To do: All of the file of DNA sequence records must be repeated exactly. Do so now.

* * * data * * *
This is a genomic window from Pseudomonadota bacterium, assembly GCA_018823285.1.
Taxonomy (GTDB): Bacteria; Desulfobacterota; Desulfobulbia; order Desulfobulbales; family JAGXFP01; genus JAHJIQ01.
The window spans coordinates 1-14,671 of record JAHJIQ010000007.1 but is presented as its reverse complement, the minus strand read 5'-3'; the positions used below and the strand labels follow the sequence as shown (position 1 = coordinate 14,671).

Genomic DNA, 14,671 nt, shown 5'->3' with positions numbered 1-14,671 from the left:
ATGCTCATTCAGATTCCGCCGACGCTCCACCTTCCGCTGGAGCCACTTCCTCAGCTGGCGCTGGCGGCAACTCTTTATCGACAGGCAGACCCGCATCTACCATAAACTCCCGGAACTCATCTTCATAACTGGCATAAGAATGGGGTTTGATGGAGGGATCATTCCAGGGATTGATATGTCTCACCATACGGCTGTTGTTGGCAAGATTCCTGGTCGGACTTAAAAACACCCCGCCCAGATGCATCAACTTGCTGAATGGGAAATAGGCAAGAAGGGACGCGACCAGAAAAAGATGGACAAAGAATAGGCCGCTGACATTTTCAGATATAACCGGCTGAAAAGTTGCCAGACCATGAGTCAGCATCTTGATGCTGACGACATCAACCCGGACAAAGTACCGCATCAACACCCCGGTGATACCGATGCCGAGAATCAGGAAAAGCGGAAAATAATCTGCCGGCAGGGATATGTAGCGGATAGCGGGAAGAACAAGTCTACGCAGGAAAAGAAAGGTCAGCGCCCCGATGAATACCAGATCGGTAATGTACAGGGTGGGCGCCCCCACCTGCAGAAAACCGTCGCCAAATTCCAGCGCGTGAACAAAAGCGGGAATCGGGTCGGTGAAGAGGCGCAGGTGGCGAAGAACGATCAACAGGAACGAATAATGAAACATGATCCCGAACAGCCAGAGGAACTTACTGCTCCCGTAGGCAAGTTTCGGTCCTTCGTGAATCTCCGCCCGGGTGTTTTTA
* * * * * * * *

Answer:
This is a genomic window from Pseudomonadota bacterium, assembly GCA_018823285.1.
Taxonomy (GTDB): Bacteria; Desulfobacterota; Desulfobulbia; order Desulfobulbales; family JAGXFP01; genus JAHJIQ01.
The window spans coordinates 1-14,671 of record JAHJIQ010000007.1 but is presented as its reverse complement, the minus strand read 5'-3'; the positions used below and the strand labels follow the sequence as shown (position 1 = coordinate 14,671).

Genomic DNA, 14,671 nt, shown 5'->3' with positions numbered 1-14,671 from the left:
ATGCTCATTCAGATTCCGCCGACGCTCCACCTTCCGCTGGAGCCACTTCCTCAGCTGGCGCTGGCGGCAACTCTTTATCGACAGGCAGACCCGCATCTACCATAAACTCCCGGAACTCATCTTCATAACTGGCATAAGAATGGGGTTTGATGGAGGGATCATTCCAGGGATTGATATGTCTCACCATACGGCTGTTGTTGGCAAGATTCCTGGTCGGACTTAAAAACACCCCGCCCAGATGCATCAACTTGCTGAATGGGAAATAGGCAAGAAGGGACGCGACCAGAAAAAGATGGACAAAGAATAGGCCGCTGACATTTTCAGATATAACCGGCTGAAAAGTTGCCAGACCATGAGTCAGCATCTTGATGCTGACGACATCAACCCGGACAAAGTACCGCATCAACACCCCGGTGATACCGATGCCGAGAATCAGGAAAAGCGGAAAATAATCTGCCGGCAGGGATATGTAGCGGATAGCGGGAAGAACAAGTCTACGCAGGAAAAGAAAGGTCAGCGCCCCGATGAATACCAGATCGGTAATGTACAGGGTGGGCGCCCCCACCTGCAGAAAACCGTCGCCAAATTCCAGCGCGTGAACAAAAGCGGGAATCGGGTCGGTGAAGAGGCGCAGGTGGCGAAGAACGATCAACAGGAACGAATAATGAAACATGATCCCGAACAGCCAGAGGAACTTACTGCTCCCGTAGGCAAGTTTCGGTCCTTCGTGAATCTCCGCCCGGGTGTTTTTA